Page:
Two of the three finalists in the Public Sector/ Not for Profit category, International Federation of the Red Cross (IFRC) and NHS Supply Chain, were old friends of the Awards.
Organisations in transformation is one of the subtexts running through this year’s Awards, and it certainly applies to the NHS. They entered as the NHS Logistics Authority, under which guise they have won awards in the past, not least for their clever and effective deployment of relatively inexpensive technology. But since October they, and parts of PASA, the NHS Procurement and Supply Agency, have been joined to DHL Exel Supply Chain and healthcare procurement specialists Novation to form the new NHS Supply Chain organisation.
NHS Supply Chain manages delivery (and now procurement as well) for over 600 NHS organisations from six DCs. In 2005/6 they delivered 33 million orders worth £1168 million, achieving their highestever delivered service level of 98.6 per cent and releasing over £8.4 million in cash savings to the ‘front line’. (Over the life of the new DHL contract, incidentally, savings of over £1.5 billion are called for!). The roll-out of demand capture solutions (the Logistics Online catalogue and hand-held e-DC devices, supported by free training, for which NHS Logistics received the Award in this category last year) was virtually completed too.
However, with this fairly controversial change underway, it is perhaps not surprising that the judges didn’t find enough further progress to warrant an Award – but it will be very interesting to see if NHS re-enters under new management in future years, and what they have to report!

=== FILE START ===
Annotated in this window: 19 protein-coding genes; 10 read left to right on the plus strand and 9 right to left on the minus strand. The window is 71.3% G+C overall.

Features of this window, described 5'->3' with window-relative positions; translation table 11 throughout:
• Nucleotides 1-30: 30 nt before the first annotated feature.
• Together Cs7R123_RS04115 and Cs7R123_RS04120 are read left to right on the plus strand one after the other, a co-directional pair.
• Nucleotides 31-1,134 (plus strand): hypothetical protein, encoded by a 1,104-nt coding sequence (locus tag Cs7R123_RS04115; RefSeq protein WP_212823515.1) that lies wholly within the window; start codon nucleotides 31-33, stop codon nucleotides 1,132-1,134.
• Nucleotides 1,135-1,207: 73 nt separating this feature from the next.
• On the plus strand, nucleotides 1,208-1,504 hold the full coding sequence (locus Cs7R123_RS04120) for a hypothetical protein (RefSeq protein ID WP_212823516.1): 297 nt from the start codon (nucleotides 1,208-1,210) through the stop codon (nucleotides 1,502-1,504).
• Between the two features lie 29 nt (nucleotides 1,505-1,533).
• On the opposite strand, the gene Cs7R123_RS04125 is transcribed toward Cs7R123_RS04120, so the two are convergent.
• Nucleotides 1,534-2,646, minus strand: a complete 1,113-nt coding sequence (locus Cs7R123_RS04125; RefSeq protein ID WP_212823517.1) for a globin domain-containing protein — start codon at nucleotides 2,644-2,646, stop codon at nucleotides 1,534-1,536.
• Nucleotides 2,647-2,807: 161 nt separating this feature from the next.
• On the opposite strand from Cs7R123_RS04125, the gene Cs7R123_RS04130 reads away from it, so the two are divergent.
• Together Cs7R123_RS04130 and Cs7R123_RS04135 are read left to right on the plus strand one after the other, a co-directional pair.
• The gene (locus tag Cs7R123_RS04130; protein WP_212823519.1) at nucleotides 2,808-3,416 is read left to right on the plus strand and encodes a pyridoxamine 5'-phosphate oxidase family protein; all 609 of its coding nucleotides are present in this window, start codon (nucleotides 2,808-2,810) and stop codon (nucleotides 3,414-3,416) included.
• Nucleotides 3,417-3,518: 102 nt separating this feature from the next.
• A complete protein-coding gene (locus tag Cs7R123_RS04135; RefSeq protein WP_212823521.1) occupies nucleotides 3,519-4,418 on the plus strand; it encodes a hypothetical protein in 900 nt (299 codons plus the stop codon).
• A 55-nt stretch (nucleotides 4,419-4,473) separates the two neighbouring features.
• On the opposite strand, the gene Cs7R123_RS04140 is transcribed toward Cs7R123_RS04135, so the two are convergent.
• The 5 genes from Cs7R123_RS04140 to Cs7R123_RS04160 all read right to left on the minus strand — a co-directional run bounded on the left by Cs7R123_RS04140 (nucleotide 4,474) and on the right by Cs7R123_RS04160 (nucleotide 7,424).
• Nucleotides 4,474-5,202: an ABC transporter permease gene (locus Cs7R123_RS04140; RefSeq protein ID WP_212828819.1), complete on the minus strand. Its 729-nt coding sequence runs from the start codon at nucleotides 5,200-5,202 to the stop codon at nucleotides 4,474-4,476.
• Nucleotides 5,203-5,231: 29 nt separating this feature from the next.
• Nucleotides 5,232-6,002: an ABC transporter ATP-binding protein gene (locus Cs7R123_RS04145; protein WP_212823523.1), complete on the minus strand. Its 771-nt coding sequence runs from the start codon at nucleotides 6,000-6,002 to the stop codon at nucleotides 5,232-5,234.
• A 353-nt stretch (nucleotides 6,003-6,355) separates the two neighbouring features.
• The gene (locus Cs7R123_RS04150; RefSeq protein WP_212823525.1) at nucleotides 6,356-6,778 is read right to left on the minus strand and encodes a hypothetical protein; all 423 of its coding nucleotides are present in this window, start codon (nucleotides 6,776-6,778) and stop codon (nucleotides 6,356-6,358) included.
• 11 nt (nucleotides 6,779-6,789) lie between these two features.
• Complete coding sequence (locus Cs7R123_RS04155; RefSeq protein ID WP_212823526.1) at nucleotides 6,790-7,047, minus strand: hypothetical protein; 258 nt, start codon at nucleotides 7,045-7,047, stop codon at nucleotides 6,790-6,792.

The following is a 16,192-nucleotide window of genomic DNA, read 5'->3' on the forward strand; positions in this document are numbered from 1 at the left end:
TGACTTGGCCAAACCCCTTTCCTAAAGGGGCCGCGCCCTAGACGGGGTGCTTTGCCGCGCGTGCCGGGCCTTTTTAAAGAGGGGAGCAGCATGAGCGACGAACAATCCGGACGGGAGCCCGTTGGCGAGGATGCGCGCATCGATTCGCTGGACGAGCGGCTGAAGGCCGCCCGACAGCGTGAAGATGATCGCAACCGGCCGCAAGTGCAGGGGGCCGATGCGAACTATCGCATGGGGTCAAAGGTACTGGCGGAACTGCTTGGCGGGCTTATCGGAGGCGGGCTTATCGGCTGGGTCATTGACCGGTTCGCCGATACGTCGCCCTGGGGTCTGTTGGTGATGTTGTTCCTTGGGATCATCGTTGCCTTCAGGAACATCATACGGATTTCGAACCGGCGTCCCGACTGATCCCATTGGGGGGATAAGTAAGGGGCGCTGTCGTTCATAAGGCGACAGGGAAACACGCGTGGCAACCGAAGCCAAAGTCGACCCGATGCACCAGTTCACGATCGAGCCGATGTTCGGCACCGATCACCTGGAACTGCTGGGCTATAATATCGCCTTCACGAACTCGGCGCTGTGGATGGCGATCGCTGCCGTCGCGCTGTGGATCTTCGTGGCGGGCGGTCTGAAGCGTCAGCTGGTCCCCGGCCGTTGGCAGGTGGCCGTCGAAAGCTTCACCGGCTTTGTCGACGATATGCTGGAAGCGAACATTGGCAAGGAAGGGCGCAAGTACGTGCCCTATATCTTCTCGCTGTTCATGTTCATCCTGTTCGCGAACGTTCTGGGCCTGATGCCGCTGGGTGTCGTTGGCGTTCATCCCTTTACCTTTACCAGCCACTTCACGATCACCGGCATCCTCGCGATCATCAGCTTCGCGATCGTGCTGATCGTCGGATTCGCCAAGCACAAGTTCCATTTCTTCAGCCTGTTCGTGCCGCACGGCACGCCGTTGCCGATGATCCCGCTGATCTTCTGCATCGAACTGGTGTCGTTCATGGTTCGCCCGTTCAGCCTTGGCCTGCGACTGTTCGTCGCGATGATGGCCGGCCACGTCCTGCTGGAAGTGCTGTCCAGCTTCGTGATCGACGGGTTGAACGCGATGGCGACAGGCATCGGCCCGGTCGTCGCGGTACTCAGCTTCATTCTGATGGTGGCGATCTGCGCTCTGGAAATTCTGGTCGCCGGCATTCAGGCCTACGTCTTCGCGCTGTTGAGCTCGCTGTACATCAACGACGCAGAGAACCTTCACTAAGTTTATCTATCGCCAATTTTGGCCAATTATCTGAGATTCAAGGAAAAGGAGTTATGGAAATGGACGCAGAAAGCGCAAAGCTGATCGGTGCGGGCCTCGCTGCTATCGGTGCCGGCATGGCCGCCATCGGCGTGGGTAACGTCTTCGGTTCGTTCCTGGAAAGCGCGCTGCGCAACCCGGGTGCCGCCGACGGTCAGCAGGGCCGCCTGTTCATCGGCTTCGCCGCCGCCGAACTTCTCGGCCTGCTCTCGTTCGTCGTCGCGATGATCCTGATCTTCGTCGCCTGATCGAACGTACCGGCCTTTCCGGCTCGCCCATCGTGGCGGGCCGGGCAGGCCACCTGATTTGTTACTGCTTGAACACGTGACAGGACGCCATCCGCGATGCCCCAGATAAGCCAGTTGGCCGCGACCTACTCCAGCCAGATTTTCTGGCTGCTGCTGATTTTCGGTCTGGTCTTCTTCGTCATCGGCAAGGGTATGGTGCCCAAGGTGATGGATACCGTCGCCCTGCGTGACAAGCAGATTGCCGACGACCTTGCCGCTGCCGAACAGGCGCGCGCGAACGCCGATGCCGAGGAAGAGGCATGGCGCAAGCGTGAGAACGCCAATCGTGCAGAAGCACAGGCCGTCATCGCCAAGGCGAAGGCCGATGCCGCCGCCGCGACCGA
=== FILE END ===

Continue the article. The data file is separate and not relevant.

Transport for London was a new and welcome entrant this year. As primarily a commissioning and regulatory body it is hardly surprising that their entry did not have, in the judges’ opinion, the breadth or scope to warrant this category Award, but virtue will not be denied and, as you will see, TfL was rewarded in another category. ’Blown away’ is how one judge described the winner in this category, the International Federation of Red Cross and Red Crescent Societies. IFRC was a close runner up to NHS last year and lost out essentially because, by their own admission, their planning system improvements were still something of a work in progress. There has in fact been a lot of change in IFRC’s supply chain operations and processes in recent years. A number of natural disasters, including the Asian Tsunami and the Pakistan earthquake, have highlighted actual and potential deficiencies in performance, and they have reacted by dramatically changing the way the supply chain is structured, financed and managed – indeed, in less than two years they have restructured the organisation and processes in order to respond to disasters at half the cost, have doubled volumes and reduced lead-times by a factor of six (they can get a global supply chain up and running in three days now). Processes have been standardised globally to ensure interoperability, and process planning has used historical evidence and ‘worst case scenarios’ to predict the likely requirements of future disasters.
IFRC is still engaged in work with bodies such as the UN to create global stock management systems so that IFRC can gain visibility of disaster relief supplies around the world regardless of who owns it. The judges said ‘For scale, responsiveness and performance they are outstanding: all the more so when you realise that they exist to operate in precisely the places where normal supply chains have broken down; that they have only moral, rather than legal, charges over their sources of supply and funding; and that despite being a global brand with relatively little direct control over its local operations, it has successfully transformed its supply chain to meet even better the demands that the world places on it. The outstanding supply chain achievements of the International Federation of the Red Cross and Red Crescent Societies demand that it is named winner in this category’.